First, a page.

Let’s take meat for an example.  First, meat has to come from a kosher animal source.  It’s pretty well known that beef is a kosher animal source, and pigs are not.  But after the cow is selected, it needs to be checked for overall health.  Then it must be slaughtered according to the Torah guidelines by a shochet, a rabbi expert in this area.

The Torah’s extra health requirements

But this meat is still not yet considered kosher.  It needs to be checked by a specialized rabbi for internal signs of ill health.  For example, if he finds certain lung “adhesions” — growths that show there was once disease in that location, it is a problem. Such a cow, or a cow with any other Torah “health” issue, will be sent to a different line to be processed as non-kosher.  Its area and equipment must be cleaned well so that the next cow does not come into contact with any residue from the non-kosher beef.

No blood

If the animal passes the test, then the blood must be removed from the meat, since the Torah does not allow the blood to be eaten.  This has to be done within a certain time limit.  Once the meat is cut into pieces, it will be rinsed, salted, and rinsed again.

Only after all of these steps are taken properly, can the meat from this cow be called “kosher”.

What is Kosher Salt?

Since the Torah prohibits eating blood, salt was used throughout the generations to extract the blood from meat before calling it kosher.
This process was done with large-flaked salt (cooking salt) since fine salt dissolves on rinsed meat and doesn’t achieve its purpose. For this reason only large-flaked salt was used for “koshering” meat.
Although fine salt is obviously kosher for consumption as well, the title “kosher-salt” was given to the large-flaked salt that is used for koshering meat.

Equipment has kosher status, too

But we have to be careful.  The kosher status of the meat could still change, for instance, if it comes into contact with non-kosher foods or equipment that has been previously used for non-kosher.  In fact, one of the kosher certification rabbi’s most important jobs is to “re-kosher” those utensils and machinery, to avoid any contact with previous traces of non-kosher residue.

A helpful comparison

It might help to compare the kosher process to the USDA (United States Department of Agriculture) approval process.  To be approved, all the food components must pass a quality inspection.  But that is not enough to gain the USDA seal.  Certain products must be washed in water.  But water may also not be enough.  Perhaps there is a certain additive that must be in the water.  Maybe the water has to be kept at a certain temperature.  It also has to be kept separate from contaminants.  All of these steps are absolutely required in order for the food to gain the USDA seal of approval.  Similarly, so many steps, and so many specialized people are involved in the production of kosher meat — and all of the steps must be followed, or else that meat is not kosher at all.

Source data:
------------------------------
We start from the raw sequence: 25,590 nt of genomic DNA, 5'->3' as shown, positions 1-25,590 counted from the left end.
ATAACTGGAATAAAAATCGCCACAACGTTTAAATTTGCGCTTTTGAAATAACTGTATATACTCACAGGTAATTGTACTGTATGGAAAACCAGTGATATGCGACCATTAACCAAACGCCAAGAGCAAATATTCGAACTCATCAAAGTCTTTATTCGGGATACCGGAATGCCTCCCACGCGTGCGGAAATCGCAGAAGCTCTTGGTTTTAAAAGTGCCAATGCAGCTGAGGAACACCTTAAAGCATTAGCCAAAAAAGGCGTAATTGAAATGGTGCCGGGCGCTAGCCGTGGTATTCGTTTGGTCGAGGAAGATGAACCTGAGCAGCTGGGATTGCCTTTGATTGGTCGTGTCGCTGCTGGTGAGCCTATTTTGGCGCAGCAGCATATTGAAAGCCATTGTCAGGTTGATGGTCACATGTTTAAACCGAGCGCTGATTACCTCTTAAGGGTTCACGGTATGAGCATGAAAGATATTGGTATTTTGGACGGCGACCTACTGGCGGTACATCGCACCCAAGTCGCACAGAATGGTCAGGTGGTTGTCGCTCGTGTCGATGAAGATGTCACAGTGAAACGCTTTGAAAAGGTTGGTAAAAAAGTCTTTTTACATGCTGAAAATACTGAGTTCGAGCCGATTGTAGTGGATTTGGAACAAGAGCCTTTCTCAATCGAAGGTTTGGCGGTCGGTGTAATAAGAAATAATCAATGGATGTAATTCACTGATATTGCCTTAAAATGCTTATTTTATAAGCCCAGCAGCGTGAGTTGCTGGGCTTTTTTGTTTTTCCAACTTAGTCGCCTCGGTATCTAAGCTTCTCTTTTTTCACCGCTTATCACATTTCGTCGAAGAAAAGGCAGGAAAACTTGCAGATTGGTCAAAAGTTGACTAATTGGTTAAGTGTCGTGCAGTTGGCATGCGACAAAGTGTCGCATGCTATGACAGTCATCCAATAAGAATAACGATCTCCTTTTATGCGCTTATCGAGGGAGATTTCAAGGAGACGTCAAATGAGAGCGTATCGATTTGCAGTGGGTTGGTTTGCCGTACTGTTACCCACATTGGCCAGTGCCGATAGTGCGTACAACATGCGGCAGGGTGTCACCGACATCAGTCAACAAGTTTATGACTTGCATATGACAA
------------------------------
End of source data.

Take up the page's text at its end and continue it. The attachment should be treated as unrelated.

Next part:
Kosher + Kosher = Not Kosher?

The above process produces kosher meat.  Cheese products follow another process.  So let’s say we now have two kosher products in front of us: kosher meat and kosher cheese.  You might think they should combine together for a lovely kosher sandwich.  But according to the Torah, these two items, meat and dairy, though kosher on their own, may not ever be mixed together.  Just as in chemistry, the combination of two different elements may result in a new compound with a different status and different characteristics from the original two substances.  So too, combining kosher meat with kosher cheese creates a completely new, non-kosher item.

Meat and fish combinations, and sometimes fish and milk, are restricted as well.  

Another way to think about all of this is to compare it to human nutrition. A food may be healthy in and of itself, but eating too much of it or combining it with another food could be unhealthy.

Does kosher apply to anything other than food?

The word “kosher” is associated mainly with food, but since it means “proper and fit”, or “acceptable according to Torah Law,”  it is sometimes used in other contexts.  For instance, there is a Biblical prohibition of mixing wool and linen.  Some clothing manufacturers have their garments tested and certified to be free of this mixture, and their garments are “kosher” for use — complete with a certification label sewn inside the jacket.

Anyone can keep kosher

Anyone who takes upon him or herself to observe the guidelines and Torah laws of kashrus will be keeping kosher.  
With all of these details and many steps, each of them with spiritual significance, and requiring knowledge, honesty and discipline, you can see the depth of the trust the consumer invests in the producer and the kosher supervisor for something very meaningful to them.